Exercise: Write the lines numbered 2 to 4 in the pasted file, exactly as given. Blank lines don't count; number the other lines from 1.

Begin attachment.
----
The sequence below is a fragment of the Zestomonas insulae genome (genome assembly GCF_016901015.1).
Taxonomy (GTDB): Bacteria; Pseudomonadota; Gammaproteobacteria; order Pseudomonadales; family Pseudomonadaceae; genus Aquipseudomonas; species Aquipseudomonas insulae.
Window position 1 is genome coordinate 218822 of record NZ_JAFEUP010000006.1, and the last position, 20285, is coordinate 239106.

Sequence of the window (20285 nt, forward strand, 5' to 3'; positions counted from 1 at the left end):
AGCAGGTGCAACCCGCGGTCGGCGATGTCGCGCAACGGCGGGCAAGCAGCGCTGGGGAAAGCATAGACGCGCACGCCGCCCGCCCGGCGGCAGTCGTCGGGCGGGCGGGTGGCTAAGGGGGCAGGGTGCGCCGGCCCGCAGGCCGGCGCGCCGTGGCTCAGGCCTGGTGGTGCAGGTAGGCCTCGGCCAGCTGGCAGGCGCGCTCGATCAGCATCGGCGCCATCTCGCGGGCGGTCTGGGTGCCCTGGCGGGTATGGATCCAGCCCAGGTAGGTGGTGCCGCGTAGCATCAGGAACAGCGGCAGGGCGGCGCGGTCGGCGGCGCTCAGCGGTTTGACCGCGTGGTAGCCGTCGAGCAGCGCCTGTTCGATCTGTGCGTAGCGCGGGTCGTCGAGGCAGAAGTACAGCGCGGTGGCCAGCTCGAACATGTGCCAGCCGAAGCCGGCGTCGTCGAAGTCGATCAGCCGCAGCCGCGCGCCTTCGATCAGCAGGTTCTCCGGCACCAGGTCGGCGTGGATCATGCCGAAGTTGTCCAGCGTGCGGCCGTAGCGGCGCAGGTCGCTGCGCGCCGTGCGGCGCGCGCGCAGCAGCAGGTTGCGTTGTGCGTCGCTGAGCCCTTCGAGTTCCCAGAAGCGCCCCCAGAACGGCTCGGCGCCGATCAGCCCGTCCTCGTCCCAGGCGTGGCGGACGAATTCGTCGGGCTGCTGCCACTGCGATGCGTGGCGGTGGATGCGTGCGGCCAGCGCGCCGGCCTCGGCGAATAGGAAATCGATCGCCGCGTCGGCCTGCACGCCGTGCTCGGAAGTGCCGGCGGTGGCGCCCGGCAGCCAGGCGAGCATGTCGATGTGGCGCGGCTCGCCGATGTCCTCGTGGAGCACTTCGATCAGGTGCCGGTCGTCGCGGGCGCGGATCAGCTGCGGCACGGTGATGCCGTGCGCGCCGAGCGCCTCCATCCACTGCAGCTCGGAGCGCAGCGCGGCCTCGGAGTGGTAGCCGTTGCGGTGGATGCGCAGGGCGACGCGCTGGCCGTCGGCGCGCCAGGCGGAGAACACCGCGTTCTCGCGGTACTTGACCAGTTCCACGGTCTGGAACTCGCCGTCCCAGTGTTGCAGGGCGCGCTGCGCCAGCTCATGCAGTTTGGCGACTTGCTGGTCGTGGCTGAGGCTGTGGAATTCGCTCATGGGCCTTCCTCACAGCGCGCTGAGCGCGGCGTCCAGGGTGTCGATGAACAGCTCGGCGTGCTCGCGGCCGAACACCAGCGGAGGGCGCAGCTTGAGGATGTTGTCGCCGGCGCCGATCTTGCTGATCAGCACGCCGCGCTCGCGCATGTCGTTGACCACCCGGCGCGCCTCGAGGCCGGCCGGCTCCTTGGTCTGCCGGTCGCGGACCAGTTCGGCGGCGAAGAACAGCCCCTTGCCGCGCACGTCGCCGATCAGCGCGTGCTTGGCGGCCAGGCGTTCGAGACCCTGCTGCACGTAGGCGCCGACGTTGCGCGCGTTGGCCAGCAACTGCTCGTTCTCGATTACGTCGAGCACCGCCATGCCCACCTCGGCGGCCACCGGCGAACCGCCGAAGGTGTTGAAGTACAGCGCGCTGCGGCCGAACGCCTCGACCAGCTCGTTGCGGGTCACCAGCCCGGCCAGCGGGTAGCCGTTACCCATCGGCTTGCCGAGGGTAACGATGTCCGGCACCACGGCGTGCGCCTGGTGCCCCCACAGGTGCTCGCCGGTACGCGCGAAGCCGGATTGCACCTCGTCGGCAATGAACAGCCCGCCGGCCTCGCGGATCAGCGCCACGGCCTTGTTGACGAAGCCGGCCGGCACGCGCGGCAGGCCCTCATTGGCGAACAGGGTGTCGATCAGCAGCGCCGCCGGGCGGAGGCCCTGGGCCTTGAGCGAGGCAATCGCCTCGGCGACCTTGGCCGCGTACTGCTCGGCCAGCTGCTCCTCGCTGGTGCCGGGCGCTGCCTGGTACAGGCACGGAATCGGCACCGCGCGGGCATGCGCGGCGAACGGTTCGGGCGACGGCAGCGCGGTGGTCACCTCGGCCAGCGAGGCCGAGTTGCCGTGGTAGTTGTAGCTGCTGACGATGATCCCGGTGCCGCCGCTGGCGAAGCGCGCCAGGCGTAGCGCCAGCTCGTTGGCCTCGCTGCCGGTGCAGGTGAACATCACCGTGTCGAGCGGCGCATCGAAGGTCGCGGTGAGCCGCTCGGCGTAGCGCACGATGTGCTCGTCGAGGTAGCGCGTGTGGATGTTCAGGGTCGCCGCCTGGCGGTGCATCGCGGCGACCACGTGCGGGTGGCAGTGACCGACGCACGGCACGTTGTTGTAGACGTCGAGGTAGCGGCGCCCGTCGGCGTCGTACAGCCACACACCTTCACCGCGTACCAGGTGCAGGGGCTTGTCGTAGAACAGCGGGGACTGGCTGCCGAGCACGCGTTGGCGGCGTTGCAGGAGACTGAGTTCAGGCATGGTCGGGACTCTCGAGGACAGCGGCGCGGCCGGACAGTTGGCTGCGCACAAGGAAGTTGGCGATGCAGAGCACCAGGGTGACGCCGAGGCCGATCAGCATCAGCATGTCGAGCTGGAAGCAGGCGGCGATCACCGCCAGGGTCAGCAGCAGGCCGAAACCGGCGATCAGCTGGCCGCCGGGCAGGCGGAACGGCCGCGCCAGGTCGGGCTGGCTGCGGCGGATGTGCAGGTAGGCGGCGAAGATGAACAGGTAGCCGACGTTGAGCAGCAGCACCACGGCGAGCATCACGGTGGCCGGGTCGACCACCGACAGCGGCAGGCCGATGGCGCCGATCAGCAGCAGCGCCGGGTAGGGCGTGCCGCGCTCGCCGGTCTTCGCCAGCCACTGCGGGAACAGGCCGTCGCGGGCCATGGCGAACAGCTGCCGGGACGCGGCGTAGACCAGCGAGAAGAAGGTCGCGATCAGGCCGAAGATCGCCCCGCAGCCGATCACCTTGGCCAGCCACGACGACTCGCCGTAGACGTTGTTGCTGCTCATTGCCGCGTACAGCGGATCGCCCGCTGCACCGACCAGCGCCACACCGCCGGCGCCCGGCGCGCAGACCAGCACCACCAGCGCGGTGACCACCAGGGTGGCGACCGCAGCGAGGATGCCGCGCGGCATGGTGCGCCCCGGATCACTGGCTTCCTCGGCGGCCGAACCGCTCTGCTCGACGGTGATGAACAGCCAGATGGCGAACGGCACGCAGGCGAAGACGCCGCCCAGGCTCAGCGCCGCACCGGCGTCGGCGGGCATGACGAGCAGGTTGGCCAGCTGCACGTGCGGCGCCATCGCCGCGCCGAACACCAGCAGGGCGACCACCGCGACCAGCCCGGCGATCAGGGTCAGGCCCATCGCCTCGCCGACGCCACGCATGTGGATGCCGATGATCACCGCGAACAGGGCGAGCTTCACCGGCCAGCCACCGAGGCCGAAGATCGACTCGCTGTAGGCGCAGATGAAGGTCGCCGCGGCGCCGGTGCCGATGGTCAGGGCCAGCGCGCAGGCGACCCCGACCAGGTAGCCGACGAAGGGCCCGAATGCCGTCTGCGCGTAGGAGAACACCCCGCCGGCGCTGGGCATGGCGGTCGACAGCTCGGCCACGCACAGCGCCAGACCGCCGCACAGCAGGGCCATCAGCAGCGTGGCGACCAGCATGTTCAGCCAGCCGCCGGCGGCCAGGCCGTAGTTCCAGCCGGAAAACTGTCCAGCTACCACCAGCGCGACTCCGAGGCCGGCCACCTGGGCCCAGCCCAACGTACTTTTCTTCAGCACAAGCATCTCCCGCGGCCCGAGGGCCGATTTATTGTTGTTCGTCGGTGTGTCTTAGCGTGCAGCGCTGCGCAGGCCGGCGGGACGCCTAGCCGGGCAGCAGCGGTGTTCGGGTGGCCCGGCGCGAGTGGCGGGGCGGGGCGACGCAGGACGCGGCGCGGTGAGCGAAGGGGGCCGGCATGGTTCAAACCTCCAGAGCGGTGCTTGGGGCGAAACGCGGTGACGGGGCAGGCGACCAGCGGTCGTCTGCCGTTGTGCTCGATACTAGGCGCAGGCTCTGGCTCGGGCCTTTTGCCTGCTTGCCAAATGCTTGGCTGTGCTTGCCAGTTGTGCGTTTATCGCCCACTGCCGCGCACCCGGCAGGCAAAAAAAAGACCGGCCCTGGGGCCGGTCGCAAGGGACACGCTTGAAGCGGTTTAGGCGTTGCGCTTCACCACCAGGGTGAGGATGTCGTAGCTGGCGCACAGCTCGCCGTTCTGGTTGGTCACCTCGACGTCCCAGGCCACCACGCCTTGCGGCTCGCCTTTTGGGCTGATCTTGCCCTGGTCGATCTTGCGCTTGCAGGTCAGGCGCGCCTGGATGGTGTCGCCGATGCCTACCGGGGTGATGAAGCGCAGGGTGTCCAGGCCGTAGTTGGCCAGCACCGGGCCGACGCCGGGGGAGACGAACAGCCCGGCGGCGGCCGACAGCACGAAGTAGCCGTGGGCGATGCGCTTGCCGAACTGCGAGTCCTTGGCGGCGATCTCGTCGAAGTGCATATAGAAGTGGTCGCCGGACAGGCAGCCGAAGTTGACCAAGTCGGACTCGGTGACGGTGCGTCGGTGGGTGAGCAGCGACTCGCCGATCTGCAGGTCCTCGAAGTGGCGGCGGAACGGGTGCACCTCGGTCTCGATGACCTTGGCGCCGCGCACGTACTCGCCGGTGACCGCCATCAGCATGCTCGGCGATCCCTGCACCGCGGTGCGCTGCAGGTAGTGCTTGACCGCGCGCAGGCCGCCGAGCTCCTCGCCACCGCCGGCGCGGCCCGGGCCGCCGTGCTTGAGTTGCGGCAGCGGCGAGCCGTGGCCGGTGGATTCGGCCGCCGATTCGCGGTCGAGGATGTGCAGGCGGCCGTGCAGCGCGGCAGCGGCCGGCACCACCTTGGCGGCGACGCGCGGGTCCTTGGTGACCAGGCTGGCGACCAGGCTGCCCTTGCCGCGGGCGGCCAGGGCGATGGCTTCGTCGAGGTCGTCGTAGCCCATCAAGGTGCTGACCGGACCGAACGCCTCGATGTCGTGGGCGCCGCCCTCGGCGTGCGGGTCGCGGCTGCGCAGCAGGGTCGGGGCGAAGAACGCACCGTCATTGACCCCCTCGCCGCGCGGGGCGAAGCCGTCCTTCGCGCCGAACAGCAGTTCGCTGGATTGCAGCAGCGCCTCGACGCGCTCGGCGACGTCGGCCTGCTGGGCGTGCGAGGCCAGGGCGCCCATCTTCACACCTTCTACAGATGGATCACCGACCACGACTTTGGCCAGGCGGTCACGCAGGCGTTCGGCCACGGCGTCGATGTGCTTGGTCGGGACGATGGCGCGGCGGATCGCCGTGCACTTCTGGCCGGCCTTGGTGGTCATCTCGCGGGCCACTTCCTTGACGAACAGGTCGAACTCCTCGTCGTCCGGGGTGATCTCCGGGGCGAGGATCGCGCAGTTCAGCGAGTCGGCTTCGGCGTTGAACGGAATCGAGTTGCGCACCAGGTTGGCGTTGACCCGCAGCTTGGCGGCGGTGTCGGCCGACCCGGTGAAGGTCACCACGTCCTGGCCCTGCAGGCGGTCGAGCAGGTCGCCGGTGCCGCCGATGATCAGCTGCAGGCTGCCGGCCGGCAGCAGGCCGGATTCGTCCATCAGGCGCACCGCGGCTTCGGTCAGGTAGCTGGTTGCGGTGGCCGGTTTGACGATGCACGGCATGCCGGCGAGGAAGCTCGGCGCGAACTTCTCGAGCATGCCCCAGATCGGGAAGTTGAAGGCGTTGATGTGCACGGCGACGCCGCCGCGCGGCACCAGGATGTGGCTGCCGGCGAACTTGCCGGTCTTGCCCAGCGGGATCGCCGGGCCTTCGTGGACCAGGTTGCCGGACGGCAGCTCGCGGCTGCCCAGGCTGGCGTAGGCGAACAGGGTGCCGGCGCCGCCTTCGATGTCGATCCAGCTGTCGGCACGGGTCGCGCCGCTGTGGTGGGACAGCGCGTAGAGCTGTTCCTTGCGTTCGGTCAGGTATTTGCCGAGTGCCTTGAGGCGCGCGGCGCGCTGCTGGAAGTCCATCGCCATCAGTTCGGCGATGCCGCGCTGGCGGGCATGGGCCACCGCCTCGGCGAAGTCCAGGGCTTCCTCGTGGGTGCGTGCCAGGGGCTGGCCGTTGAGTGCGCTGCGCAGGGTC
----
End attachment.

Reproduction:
Taxonomy (GTDB): Bacteria; Pseudomonadota; Gammaproteobacteria; order Pseudomonadales; family Pseudomonadaceae; genus Aquipseudomonas; species Aquipseudomonas insulae.
Window position 1 is genome coordinate 218822 of record NZ_JAFEUP010000006.1, and the last position, 20285, is coordinate 239106.

Sequence of the window (20285 nt, forward strand, 5' to 3'; positions counted from 1 at the left end):